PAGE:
By Al Strain

OWATONNA — Tuesday was a busy day for United States Senator Amy Klobuchar as she traveled around the region, meeting with farmers and local veterans, including a stop in Steele County.

Klobuchar, DFL-Minn., was in Owatonna Tuesday afternoon to present the American Legion with a flag that was flown over the capitol building.

While at the Legion on the eve of the Fourth of July, Klobuchar spoke with the Veterans Service Officer for Steele County Rene Gilormini about the welfare of veterans in the county. Gilormini said it was an honor for the Legion to receive the flag.

“They usually don’t get recognized for everything they do to support the veterans in the community. It’s well deserved,” Gilormini said.

When talking with Klobuchar, Gilormini said veterans are doing fairly well in Steele County, especially with regards to finding employment.

“For a lot of them, it’s a great relief to not to have to worry about finding a job, and that’s what I hear when they come in is, ‘They interview me and I’m ready to start next week. I’m just taking this week to shake the dust off the uniform,’” Gilormini said.

Klobuchar said that Minnesota has been better than a lot of other places for veterans to return to, but there is still work to be done.

“There are always struggles in terms of when government provides services, but the veteran’s piece of it has been a bright spot,” Klobuchar said. “That is not to say everything is perfect. There are always problems in individual cases.”

Klobuchar told the story of a veteran she worked with who was denied benefits after losing his leg in service. The problem came when the man’s medical records were lost.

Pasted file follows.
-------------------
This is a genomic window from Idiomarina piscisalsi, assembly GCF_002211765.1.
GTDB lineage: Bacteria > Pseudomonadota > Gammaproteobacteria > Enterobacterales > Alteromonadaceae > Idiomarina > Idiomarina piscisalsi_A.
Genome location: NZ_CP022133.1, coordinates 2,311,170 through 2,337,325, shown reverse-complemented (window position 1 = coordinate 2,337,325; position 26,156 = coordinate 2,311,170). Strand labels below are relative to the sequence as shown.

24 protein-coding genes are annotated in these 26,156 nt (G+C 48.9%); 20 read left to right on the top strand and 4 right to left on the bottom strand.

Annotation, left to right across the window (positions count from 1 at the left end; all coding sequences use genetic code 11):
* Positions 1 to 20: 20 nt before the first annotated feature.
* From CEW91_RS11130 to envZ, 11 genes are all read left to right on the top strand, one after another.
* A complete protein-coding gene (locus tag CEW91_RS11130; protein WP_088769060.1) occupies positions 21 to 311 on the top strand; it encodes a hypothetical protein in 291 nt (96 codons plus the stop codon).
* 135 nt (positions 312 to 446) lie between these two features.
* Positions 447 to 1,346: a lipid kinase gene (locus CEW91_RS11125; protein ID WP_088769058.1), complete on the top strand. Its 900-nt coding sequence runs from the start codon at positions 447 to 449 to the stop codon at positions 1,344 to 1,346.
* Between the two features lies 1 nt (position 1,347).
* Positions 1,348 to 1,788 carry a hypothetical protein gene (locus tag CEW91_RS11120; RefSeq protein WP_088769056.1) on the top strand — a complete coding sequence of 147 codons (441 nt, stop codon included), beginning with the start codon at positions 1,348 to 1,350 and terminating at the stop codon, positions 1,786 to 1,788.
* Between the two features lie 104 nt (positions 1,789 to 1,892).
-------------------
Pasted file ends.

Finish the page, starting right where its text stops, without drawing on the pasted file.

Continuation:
“They claimed they couldn’t prove that he didn’t have a leg. He didn’t have a leg and he lost it fighting for our country,” Klobuchar said.

The man received his benefits eventually. Klobuchar said it has taken a bipartisan effort to help improve the conditions for veterans returning home.

“One of the things we’ve learned is you can have disagreements about policy and about war, but you can’t take it out on the backs of those that serve us,” Klobuchar said.

The senator was also making her way around area farms in Waseca, Le Sueuer and Henderson to speak with farmers about the farm bill that recently was passed by the U.S. Senate. The bill is currently making its way through the House of Representatives and could be voted on soon.

“Basically, there’s a lot of positive feedback on the farm bill,” Klobuchar said. “People want to get it done. They know we had to make cuts.”

The bill cut $23 billion from the federal budget deficit. Klobuchar said most of the cuts came from shifting from direct payments to strengthen the crop insurance program.

The farm bill makes it way through the house at a time when Minnesota ranks in the top five states for agriculture production. The bill provides a safety net to help protect rural America.

“When you look at the bright spots in our economy rural America is a bright spot,” Klobuchar said. “We’ve got to keep that strong and the exports on the rise.”